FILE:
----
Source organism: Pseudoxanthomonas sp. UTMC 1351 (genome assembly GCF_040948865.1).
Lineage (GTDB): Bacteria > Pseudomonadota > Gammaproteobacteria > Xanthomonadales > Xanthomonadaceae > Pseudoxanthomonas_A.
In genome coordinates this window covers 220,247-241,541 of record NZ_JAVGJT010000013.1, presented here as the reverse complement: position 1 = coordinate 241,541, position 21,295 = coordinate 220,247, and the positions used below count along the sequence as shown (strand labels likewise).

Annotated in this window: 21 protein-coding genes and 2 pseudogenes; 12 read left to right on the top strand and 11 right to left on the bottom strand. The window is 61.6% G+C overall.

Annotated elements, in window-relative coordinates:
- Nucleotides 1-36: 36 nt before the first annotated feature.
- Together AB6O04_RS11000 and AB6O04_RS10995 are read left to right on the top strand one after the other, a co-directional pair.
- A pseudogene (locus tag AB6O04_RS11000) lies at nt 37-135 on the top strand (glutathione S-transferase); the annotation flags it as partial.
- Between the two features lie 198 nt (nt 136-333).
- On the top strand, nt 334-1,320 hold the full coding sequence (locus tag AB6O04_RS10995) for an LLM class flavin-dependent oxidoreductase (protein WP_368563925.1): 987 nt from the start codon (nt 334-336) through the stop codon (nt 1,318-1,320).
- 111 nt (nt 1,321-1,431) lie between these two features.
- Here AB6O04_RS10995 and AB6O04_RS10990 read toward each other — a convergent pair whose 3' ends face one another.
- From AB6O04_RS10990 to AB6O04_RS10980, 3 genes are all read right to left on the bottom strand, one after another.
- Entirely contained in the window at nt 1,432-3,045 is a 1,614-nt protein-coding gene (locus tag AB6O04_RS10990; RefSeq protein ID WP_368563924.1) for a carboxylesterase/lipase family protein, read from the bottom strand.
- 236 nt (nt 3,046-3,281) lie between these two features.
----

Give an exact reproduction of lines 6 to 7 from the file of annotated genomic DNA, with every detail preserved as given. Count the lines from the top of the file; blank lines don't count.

- Nucleotides 1-36: 36 nt before the first annotated feature.
- Together AB6O04_RS11000 and AB6O04_RS10995 are read left to right on the top strand one after the other, a co-directional pair.